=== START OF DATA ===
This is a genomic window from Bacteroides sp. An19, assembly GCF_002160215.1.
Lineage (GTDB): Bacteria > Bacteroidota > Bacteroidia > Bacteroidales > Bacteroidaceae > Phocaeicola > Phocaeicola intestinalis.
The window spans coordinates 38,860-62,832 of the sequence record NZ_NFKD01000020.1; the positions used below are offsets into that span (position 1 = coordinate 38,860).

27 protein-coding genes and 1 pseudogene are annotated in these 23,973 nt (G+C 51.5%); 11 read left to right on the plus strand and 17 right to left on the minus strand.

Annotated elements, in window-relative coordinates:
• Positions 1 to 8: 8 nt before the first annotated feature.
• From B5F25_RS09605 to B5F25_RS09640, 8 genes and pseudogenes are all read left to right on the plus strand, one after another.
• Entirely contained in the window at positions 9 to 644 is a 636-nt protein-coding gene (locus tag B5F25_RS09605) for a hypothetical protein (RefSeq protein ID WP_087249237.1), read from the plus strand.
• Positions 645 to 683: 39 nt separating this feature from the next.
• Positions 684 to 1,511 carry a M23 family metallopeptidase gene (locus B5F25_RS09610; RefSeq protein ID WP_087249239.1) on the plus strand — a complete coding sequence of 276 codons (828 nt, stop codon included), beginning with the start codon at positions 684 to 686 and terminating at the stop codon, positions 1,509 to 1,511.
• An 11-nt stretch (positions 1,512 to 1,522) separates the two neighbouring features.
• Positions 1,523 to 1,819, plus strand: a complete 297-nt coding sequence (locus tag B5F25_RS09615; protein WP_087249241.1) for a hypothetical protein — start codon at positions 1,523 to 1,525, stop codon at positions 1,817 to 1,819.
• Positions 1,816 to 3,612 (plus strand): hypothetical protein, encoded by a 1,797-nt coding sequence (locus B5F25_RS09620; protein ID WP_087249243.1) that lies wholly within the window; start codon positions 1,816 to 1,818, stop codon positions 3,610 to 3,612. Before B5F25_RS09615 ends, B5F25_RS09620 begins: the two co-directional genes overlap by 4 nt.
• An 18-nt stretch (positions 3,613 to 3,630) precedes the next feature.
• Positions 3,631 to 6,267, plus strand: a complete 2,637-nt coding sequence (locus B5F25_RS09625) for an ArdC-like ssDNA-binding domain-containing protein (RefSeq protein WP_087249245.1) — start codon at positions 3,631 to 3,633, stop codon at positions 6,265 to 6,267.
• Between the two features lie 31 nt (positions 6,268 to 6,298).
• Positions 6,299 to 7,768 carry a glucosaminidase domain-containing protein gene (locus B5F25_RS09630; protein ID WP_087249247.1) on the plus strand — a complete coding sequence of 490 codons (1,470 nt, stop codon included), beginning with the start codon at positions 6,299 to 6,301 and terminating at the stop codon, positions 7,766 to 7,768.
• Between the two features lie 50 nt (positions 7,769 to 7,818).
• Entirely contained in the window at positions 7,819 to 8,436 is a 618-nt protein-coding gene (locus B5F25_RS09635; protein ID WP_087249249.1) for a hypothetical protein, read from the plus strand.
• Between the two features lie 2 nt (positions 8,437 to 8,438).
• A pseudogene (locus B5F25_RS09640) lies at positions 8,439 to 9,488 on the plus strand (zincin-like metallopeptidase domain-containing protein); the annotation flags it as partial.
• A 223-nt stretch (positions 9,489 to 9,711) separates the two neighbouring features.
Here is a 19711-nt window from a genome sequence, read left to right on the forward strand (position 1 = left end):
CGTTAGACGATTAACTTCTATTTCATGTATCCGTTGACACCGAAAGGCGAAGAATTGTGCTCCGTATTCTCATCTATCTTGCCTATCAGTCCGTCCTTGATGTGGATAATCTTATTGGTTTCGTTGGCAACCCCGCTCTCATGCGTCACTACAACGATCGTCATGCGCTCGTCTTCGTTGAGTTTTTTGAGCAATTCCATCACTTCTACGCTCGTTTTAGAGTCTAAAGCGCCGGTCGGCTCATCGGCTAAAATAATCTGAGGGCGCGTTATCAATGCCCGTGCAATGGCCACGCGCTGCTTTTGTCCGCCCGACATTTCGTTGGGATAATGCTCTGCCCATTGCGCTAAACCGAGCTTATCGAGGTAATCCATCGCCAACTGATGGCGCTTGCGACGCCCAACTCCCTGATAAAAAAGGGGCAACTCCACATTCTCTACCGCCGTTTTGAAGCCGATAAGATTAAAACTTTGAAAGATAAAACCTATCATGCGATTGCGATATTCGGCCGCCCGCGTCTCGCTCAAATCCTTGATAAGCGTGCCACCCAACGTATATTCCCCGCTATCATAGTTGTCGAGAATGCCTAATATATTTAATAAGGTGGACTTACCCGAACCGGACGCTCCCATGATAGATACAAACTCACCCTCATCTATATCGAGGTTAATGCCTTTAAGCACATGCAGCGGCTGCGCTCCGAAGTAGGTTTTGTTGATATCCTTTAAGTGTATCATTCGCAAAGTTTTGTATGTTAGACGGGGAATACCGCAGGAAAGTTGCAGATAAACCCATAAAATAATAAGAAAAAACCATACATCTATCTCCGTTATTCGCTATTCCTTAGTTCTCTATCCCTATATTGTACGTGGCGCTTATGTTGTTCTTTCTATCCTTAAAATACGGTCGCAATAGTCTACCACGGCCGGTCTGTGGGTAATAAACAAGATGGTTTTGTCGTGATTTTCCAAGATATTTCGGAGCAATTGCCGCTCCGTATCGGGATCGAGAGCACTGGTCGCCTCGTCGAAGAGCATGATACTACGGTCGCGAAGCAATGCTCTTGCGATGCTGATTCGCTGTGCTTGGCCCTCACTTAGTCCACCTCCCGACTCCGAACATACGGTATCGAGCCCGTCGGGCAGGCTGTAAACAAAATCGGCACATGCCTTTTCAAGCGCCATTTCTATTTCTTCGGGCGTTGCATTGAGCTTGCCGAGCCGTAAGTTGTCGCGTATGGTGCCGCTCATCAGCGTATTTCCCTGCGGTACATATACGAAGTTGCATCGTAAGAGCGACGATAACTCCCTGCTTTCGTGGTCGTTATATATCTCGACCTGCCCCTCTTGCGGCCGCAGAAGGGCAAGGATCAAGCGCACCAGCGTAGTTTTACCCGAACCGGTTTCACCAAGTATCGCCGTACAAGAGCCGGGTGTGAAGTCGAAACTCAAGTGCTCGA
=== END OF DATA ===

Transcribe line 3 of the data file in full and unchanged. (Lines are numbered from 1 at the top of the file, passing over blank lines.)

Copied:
The window spans coordinates 38,860-62,832 of the sequence record NZ_NFKD01000020.1; the positions used below are offsets into that span (position 1 = coordinate 38,860).